I am biased here, but the CSCS certification from the NSCA is the industry leader. Since it requires a college degree to sit for the exam as well, it eliminates the chance of (almost) any unqualified trainers getting the certification. That helps you stand above the crowd for writing gigs and things of that nature.
The beauty of personal training is that you won’t have to be an entrepreneur as first (or ever) if you don’t want. In fact, I wouldn’t recommend going out on your own to begin with. Working in a big box gym as a trainer where they hand you clients is the perfect scenario for a new trainer. That will give you time to perfect your craft as a trainer and coach instead of worrying about sales and marketing.
Nutrition & Health Coaching
Something I come across quite often with nutrition graduates who don’t have an interest in personal training is a desire to coach or consult on nutrition by itself. This varies from state to state but in most places, you don’t have to be an RD to deliver nutrition coaching. As long as it’s not medical advice or meal by meal plans to solve a health issue, you’re probably in the clear. Disclaimer: I’m not a lawyer. Check with your state and seek legal counsel if you’re uncertain.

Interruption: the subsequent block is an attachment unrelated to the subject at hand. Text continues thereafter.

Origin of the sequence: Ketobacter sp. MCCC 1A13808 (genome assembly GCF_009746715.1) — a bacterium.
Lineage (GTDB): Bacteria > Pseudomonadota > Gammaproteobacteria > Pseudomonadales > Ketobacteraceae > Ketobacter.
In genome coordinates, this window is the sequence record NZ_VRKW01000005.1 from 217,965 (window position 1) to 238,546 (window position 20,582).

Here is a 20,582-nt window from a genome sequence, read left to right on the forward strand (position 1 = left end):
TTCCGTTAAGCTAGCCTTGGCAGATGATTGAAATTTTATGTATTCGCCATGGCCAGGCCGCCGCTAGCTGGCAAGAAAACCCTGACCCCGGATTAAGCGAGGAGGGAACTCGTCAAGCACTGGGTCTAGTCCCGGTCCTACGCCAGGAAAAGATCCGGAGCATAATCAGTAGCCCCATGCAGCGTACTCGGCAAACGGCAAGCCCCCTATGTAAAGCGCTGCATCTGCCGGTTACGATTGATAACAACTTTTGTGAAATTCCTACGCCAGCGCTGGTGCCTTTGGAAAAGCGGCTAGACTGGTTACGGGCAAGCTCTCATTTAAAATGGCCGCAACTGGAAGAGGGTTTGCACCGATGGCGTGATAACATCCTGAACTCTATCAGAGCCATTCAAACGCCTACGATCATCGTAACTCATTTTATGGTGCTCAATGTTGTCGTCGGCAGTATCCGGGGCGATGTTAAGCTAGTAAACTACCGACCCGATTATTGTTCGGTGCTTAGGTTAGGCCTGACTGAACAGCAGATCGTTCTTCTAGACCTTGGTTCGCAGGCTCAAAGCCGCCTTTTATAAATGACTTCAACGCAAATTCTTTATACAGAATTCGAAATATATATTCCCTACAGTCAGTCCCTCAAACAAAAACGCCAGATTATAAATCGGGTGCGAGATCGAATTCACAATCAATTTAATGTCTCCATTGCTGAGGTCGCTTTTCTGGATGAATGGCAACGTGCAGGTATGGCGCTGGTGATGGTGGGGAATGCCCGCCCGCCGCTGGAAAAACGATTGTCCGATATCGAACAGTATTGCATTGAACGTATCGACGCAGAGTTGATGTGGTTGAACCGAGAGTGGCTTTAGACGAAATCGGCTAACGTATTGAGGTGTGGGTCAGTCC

The best piece of advice I can give is to start working with people as soon as possible. Your undergraduate work likely won’t prepare you that well for working with real world people on nutrition issues. Coaching is an art form, and it takes time to get remotely okay at it. A great starting point would be Precision Nutrition. Their Level 1 coaching certification is hands down one of the best certifications in the industry. You’ll become a much better coach and health professional because of it.
Unlike personal training, you won’t find many jobs doing this without an RD credential. I would recommend getting a personal training job and offering this as an add-on to current clients, members of the gym, and your personal network. The truth is, with a nutrition degree, you’re more qualified than 90% of trainers in nutrition science. That’s worth paying extra for.
Online Coaching & Consulting
This is the hot topic right now in the health and fitness space. Everyone seems to be an online coach, which is good and bad. It’s good because people are starting to accept online coaching as a valid way to see results with their health and fitness. It’s bad because many unqualified coaches are doing poor jobs of displaying the potential value of a good coach.